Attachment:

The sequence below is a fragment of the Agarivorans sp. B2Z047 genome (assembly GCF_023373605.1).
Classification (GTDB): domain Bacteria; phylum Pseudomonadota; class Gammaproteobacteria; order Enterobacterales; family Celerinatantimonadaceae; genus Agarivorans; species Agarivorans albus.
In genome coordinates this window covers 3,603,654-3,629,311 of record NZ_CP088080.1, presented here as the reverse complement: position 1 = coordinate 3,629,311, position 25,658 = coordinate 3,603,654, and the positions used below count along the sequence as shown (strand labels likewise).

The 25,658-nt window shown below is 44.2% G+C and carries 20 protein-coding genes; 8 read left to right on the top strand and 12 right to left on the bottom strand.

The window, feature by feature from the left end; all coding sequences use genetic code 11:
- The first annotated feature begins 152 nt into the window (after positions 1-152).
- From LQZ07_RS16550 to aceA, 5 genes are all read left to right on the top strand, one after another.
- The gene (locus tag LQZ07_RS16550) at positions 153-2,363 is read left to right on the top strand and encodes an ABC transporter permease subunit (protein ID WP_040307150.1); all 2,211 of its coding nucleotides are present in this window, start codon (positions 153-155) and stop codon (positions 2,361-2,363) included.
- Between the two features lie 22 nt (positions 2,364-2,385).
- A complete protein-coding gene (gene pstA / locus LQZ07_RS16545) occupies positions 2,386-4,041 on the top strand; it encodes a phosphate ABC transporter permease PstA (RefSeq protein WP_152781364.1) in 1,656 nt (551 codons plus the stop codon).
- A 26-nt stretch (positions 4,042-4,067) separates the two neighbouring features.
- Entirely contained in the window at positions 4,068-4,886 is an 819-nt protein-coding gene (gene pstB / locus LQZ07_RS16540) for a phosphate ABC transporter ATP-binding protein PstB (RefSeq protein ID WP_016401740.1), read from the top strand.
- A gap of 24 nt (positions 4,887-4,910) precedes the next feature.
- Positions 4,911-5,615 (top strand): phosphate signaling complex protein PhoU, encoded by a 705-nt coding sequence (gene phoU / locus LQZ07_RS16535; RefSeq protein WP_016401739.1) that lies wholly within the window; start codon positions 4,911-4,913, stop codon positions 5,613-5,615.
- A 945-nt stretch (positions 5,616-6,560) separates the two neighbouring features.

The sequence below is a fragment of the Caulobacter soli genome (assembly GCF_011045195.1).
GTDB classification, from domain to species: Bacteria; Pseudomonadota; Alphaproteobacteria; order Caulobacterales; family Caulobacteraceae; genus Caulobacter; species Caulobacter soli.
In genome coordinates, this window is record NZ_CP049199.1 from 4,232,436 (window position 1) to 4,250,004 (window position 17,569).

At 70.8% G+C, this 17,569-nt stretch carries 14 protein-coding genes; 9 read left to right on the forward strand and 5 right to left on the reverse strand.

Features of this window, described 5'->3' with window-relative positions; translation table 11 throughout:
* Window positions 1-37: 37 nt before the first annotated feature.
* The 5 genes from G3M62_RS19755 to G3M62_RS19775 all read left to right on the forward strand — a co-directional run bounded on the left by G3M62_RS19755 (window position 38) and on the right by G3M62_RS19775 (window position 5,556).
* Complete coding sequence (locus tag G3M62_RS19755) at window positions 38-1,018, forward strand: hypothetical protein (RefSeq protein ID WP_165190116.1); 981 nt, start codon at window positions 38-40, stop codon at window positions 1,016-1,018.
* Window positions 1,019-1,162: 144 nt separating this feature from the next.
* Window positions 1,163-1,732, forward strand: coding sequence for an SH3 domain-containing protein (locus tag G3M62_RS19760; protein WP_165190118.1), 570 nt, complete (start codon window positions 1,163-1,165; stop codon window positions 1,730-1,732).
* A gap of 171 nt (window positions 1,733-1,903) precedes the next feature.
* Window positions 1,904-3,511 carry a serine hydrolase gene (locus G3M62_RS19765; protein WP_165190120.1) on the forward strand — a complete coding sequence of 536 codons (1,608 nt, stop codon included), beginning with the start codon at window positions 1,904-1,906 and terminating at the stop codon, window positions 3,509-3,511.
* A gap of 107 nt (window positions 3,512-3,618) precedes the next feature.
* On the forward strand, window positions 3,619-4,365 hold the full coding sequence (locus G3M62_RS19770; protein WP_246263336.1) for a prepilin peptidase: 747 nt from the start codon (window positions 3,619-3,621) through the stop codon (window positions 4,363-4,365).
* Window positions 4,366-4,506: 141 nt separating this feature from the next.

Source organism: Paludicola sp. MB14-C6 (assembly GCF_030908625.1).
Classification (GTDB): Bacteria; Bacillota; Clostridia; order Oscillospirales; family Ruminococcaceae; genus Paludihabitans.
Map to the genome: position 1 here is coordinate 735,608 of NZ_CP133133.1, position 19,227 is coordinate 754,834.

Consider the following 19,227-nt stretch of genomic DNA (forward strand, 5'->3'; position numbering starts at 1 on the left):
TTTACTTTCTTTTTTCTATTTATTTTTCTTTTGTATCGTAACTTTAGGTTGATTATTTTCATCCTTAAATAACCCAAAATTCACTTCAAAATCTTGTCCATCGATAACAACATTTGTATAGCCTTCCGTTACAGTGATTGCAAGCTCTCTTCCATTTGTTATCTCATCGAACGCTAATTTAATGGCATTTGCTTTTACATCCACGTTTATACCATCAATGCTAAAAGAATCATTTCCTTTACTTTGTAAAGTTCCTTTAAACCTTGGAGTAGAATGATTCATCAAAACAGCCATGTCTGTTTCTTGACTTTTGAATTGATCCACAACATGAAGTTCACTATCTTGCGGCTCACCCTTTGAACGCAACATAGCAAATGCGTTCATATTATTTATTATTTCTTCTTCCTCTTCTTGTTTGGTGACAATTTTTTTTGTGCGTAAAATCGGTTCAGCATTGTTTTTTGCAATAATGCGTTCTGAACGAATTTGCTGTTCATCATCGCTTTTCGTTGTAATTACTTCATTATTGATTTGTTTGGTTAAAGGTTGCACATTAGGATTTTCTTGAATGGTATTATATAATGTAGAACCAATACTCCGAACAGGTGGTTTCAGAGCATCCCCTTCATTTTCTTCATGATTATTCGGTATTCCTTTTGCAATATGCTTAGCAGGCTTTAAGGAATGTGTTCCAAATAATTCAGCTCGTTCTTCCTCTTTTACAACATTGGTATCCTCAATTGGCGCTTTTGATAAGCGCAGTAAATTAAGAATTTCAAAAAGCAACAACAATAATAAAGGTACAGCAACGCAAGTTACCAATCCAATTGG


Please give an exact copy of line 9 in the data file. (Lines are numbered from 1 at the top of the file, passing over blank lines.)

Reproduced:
- Between the two features lie 22 nt (positions 2,364-2,385).